A smart beta fund tracks a style index or uses a mechanical investing strategy in order to provide the returns associated with a particular strategy without the expense of active management. For example, by tracking a value style index, the fund can benefit from the value effect.
Strictly speaking smart beta could be more accurately described as cheap alpha, in that it does not require the same effort (and therefore cost) as trying to add alpha through stock-picking, but still aims to out-perform the market. The term smart beta does have the advantage of sounding a lot better when trying to sell a fund.
These strategies also provide better control of risk, as investors know precisely what strategy will be employed. They can also offer lower risk than tracking a market index, as one option they offer is tracking a minimum volatility index, which aims to offer market returns but with a lower volatility of returns.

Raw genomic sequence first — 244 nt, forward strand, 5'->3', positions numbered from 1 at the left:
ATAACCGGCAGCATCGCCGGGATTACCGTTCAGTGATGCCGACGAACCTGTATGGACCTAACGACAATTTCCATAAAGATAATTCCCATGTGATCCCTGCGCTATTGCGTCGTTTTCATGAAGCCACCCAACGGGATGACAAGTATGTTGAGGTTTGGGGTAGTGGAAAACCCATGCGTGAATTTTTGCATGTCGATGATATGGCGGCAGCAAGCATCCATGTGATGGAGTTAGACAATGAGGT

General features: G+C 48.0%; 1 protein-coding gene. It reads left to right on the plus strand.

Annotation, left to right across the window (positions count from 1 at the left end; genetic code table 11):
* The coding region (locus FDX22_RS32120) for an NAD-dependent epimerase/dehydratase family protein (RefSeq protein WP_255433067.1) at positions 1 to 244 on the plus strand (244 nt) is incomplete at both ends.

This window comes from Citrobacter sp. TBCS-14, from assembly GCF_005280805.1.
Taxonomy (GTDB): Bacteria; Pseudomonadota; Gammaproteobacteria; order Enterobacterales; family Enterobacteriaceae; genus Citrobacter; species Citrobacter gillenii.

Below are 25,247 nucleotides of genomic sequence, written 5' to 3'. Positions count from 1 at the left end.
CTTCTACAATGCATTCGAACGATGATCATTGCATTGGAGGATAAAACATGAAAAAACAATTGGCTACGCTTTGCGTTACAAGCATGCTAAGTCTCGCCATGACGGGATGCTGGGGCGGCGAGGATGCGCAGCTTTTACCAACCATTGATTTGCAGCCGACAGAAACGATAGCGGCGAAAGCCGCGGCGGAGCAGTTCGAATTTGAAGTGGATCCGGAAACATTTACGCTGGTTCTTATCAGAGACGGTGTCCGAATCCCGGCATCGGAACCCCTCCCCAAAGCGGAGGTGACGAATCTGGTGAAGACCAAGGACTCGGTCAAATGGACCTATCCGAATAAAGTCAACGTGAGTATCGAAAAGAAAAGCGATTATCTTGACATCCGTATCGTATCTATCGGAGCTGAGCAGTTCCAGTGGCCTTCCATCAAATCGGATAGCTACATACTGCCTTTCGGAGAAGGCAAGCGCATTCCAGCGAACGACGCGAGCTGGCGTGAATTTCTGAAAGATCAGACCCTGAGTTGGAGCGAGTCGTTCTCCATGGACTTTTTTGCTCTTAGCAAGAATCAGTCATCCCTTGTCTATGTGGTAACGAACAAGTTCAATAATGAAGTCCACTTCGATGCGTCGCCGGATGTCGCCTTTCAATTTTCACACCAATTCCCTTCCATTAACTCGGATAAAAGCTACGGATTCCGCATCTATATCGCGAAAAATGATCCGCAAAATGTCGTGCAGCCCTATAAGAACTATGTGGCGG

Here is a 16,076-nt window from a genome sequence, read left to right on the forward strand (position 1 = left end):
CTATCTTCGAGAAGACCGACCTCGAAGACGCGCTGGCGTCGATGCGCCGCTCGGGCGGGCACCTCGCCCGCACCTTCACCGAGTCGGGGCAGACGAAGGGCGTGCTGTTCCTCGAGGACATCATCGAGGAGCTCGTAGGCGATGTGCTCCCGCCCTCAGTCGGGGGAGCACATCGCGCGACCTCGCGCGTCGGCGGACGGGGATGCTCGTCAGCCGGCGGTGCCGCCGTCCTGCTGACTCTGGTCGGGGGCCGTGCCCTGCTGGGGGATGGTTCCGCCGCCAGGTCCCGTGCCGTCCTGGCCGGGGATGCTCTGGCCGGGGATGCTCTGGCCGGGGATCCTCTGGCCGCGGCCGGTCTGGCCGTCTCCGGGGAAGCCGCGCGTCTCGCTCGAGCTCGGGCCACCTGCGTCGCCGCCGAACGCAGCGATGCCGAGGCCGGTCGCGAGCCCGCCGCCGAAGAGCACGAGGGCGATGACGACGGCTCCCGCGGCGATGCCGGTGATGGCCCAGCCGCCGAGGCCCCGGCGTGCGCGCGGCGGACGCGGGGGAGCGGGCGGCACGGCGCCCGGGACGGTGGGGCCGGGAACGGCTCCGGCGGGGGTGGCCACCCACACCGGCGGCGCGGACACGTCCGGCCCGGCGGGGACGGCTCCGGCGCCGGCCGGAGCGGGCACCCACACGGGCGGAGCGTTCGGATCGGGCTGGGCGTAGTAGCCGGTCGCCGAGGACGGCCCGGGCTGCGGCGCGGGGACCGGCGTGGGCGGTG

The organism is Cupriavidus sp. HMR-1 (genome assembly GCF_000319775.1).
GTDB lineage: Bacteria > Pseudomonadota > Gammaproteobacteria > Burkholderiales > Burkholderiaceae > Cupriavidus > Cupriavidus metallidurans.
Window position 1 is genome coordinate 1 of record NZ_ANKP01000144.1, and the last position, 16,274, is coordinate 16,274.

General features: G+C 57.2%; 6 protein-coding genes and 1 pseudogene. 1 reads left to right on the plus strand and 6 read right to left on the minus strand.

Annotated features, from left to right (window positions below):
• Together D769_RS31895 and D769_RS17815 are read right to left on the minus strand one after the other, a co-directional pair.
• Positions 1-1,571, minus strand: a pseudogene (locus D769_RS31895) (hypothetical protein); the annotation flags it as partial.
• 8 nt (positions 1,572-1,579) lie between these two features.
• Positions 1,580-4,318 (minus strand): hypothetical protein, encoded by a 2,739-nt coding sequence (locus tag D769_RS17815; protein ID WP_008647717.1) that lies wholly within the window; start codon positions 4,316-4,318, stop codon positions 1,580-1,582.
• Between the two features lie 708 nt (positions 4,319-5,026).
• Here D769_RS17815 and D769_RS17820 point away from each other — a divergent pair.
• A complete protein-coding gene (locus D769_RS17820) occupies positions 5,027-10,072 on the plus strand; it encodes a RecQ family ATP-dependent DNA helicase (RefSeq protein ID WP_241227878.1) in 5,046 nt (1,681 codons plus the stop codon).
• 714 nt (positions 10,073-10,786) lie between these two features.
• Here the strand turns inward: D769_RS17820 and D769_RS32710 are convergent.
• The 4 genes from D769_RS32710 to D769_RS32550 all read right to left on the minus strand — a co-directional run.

The increasing popularity of smart beta/style trackers, even coming on top of the established position of index trackers, does not mean the death of active management. What has happened is that active management has concentrated in specialist alpha funds, and, even more, in hedge funds. Given traditional active managers tend to use closet track most of the money the manage, the real change is that risk and cost are more visible to customers.